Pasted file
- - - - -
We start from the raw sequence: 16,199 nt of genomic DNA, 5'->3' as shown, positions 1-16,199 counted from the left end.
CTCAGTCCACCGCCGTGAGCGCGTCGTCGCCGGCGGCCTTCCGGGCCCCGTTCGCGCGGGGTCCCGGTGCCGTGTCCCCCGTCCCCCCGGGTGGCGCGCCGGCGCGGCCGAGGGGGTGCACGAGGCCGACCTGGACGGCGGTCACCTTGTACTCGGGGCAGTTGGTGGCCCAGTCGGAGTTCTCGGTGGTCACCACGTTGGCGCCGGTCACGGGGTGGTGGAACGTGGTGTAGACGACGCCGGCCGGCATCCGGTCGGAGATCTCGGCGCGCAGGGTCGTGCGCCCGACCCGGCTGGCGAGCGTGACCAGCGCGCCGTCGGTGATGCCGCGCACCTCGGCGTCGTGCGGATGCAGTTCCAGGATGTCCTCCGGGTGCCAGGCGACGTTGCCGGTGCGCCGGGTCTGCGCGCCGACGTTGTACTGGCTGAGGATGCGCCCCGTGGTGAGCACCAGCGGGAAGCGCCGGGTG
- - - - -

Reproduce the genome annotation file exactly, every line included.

We start from the raw sequence: 16,199 nt of genomic DNA, 5'->3' as shown, positions 1-16,199 counted from the left end.
CTCAGTCCACCGCCGTGAGCGCGTCGTCGCCGGCGGCCTTCCGGGCCCCGTTCGCGCGGGGTCCCGGTGCCGTGTCCCCCGTCCCCCCGGGTGGCGCGCCGGCGCGGCCGAGGGGGTGCACGAGGCCGACCTGGACGGCGGTCACCTTGTACTCGGGGCAGTTGGTGGCCCAGTCGGAGTTCTCGGTGGTCACCACGTTGGCGCCGGTCACGGGGTGGTGGAACGTGGTGTAGACGACGCCGGCCGGCATCCGGTCGGAGATCTCGGCGCGCAGGGTCGTGCGCCCGACCCGGCTGGCGAGCGTGACCAGCGCGCCGTCGGTGATGCCGCGCACCTCGGCGTCGTGCGGATGCAGTTCCAGGATGTCCTCCGGGTGCCAGGCGACGTTGCCGGTGCGCCGGGTCTGCGCGCCGACGTTGTACTGGCTGAGGATGCGCCCCGTGGTGAGCACCAGCGGGAAGCGCCGGGTG